The Tea Party claims victory - but will the last laugh be Obama’s?

A Tea Party supporter takes part in a rally in Washington’s Capitol Hill. AAP

To outsiders looking in, the recent crisis in governance in the United States surrounding the debt ceiling might appear to be a farce, if the stakes were not actually so serious.

Until Tuesday (EST), the US government stood on the brink of default; now a deal has been struck that significantly reduces the federal deficit by cutting domestic spending but not increasing taxes.

There is no question that this deal is a Republican policy victory. The force behind this modern day fiscal revolt was the Tea Party, a loosely confederated movement that sprung up in response to the Obama presidential victory and subsequent corporate bailouts, stimulus package, and health care reform bill.

The Tea Party movement was able to grow so quickly because the American public has not been persuaded that President Obama’s fiscal program, enacted by the Democratic majority in Congress in 2009-2010, has improved the economy or their individual lives.

Candidates fueled by Tea Party energy and activism challenged mainstream Republican candidates in the party primary process and went on to defeat Democratic incumbents in the general congressional elections in November 2010.

The Republicans regained majority control of the House with 87 new members; unlike the Gingrich Revolution of 1994, these freshman members did not feel they owed anything to their Washington based party leaders.

Instead, they were free agents who believe they were given the simple instruction to reduce federal spending by the voters who sent them to Washington.

When they arrived, they ran into the mountain that is now the federally-held debt.

To recap on how the “trouble” started: in May 2011, the Obama administration requested an increase to the debt limit from $14.3 trillion to $16.7 trillion.

If one includes the entire range of federal debt, the $14.3 trillion now comprises 92% of US Gross Domestic Product (GDP). The Republicans rejected that request, and made it clear that they would not approve a debt ceiling increase without commensurate decreases in federal spending.

This was the first time that Congress had actually refused to raise the debt ceiling; in the previous 18 years, Congress raised the debt ceiling 16 times, mostly under a Republican majority in Congress.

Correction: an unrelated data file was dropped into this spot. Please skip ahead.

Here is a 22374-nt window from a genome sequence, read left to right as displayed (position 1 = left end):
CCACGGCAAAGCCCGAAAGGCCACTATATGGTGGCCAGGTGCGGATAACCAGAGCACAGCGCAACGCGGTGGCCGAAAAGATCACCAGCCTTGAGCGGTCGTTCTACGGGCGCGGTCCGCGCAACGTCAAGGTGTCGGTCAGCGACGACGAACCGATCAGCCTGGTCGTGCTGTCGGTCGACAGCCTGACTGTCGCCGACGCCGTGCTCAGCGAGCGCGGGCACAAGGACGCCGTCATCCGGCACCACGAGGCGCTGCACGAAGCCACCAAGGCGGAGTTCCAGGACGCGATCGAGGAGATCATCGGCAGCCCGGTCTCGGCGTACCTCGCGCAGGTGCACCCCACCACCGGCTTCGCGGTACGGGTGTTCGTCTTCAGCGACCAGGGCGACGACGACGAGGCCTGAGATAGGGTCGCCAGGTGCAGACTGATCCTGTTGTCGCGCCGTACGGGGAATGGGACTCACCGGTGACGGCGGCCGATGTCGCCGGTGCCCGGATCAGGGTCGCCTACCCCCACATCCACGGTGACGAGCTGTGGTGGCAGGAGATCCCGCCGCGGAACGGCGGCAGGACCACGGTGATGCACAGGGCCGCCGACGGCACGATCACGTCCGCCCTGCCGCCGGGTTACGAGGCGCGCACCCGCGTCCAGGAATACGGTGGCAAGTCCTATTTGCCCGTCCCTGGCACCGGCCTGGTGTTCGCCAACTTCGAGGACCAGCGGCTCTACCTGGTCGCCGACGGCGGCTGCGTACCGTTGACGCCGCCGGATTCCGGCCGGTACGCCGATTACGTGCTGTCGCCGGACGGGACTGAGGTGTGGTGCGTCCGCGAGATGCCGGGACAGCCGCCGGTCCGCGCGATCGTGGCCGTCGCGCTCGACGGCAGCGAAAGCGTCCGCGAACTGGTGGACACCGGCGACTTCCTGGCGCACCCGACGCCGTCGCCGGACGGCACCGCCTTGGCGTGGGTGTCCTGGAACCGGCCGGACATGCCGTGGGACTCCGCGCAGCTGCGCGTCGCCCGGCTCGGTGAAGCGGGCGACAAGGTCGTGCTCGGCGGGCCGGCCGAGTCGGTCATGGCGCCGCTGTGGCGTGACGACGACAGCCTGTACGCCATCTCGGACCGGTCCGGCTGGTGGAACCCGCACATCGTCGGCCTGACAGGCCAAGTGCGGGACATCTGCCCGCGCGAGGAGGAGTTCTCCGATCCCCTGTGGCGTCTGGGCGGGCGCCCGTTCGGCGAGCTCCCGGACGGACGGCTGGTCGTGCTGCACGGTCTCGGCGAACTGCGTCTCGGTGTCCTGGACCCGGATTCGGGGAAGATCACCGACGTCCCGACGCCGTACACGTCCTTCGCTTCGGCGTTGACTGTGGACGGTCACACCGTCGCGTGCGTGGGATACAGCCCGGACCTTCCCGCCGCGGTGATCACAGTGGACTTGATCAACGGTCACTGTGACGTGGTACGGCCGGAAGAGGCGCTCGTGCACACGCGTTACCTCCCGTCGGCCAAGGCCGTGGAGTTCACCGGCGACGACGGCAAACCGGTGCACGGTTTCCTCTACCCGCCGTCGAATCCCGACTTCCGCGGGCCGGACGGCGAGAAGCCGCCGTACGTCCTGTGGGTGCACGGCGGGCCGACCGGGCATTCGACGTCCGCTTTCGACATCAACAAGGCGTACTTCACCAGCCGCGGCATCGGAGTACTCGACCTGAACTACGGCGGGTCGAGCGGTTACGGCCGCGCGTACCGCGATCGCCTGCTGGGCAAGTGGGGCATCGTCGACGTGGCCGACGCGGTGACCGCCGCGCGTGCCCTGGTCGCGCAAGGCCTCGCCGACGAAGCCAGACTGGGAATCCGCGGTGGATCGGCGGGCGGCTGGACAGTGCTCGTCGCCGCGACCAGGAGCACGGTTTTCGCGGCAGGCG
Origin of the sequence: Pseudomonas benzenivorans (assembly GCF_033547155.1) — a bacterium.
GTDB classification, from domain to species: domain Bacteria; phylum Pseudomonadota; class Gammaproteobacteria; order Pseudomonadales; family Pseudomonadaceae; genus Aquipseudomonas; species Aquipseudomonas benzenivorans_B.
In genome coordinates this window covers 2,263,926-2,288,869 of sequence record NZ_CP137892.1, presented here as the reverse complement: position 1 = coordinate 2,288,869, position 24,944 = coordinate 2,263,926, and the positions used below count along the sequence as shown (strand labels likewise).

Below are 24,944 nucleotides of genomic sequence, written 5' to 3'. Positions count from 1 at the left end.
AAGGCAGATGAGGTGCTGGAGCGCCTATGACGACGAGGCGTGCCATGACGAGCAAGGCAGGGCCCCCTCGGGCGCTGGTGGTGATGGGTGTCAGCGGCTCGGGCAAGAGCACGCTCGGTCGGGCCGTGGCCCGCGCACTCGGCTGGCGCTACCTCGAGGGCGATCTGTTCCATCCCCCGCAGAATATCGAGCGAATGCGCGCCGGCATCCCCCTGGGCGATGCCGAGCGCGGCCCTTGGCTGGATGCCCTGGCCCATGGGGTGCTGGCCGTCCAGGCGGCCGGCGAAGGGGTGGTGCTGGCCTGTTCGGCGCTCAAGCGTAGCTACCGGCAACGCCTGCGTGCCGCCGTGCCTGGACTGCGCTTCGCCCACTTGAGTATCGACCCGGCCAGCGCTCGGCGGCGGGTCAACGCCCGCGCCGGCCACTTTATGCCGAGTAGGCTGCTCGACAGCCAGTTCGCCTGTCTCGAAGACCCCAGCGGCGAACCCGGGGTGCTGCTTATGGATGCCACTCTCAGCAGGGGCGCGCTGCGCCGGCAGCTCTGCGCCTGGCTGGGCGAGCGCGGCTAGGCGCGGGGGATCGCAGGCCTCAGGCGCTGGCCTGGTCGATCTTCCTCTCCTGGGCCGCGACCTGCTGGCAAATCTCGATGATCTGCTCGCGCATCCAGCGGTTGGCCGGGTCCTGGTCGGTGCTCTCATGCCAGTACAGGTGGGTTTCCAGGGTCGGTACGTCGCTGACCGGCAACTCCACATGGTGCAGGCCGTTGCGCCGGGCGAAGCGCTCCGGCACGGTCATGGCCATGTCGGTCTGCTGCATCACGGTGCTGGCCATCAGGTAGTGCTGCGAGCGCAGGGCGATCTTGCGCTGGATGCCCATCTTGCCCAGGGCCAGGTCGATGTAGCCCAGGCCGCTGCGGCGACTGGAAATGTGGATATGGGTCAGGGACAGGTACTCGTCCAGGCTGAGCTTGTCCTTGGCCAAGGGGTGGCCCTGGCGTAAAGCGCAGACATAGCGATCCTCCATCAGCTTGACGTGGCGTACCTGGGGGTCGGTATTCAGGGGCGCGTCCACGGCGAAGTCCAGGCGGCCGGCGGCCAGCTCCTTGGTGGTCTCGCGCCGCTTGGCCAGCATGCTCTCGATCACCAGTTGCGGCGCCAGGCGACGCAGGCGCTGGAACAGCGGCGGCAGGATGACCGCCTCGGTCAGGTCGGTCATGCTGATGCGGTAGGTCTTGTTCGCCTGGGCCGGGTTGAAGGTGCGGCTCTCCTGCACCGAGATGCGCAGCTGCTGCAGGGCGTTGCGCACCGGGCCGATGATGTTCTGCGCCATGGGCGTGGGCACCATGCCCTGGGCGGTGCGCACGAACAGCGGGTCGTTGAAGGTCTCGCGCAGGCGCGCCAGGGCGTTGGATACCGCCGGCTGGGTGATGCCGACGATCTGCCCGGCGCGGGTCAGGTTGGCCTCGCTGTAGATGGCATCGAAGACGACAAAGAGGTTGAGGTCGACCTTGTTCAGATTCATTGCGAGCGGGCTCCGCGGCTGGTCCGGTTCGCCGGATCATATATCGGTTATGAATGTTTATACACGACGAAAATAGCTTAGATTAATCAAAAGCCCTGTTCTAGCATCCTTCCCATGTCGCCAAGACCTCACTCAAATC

Shortly after, the US Treasury Secretary Timothy Geithner then announced that the US could last until August 2 before it would literally run out of money to pay its debt service.

Negotiations commenced between President Obama, Speaker John Boehner (Republican), Senate Majority Leader Harry Reid (Democrat) and Senate Minority Leader Mitch McConnell (Republican). The US Senate is controlled by the Democratic Party.

Republican Speaker John Boehner was forced to recast his position. AAP

It was assumed that Speaker Boehner spoke for his majority party, and any deal he agreed to would pass the House.

But as the deadline approached, Boehner was forced to recast his negotiating position; even when a deal was struck, Boehner returned to the House only to find he could not persuade his Tea Party contingent to support him.

What makes this crop of Republican freshman so different from their 1994 predecessors is the apparent absence of a re-election motive.

Without the re-election motive, party leaders have little to offer their new members to spur cooperation, such as campaign funds and key committee assignments, and that leaves a majority party institution like the House of Representatives in chaos.

More broadly, directly elected democratic institutions rely - if not absolutely depend - on the re-election motive to hold members accountable and responsible for the aggregate product of their chamber.

Still, if the Tea Partiers decide they like the taste of victory, the localised nature of congressional elections likely means they can win re-election and keep the House in Republican hands.

On the Senate side, the Tea Party has fewer members but there are almost twice as many Democratically held seats up for grabs as Republican so it is more than likely that the Republicans win control of the Senate as well.

However, at the presidential level, it is simply not clear yet how strong the Tea Party will be in the Republican presidential nominating process, and whether they are now viewed by the wider American electorate as too extreme and dangerous to be given the reins to all three branches of government.

Public frustration with the impasse has prompted various reactions.

Given the public’s overwhelming reaction to the extended debt ceiling negotiations, it may be that the Tea Party members in Congress won in the short term, but their indifference to the economic reputation and stability of the US federal government may undermine their longer term goal of becoming a majority party in American politics.

It would of course be the ultimate irony if the conservative wing of the Republican Party’s policy victory in the debt ceiling negotiations helps facilitate the reelection of the incumbent Democratic president.

It happened in 1996 for Bill Clinton, and it may very well happen again for Barack Obama.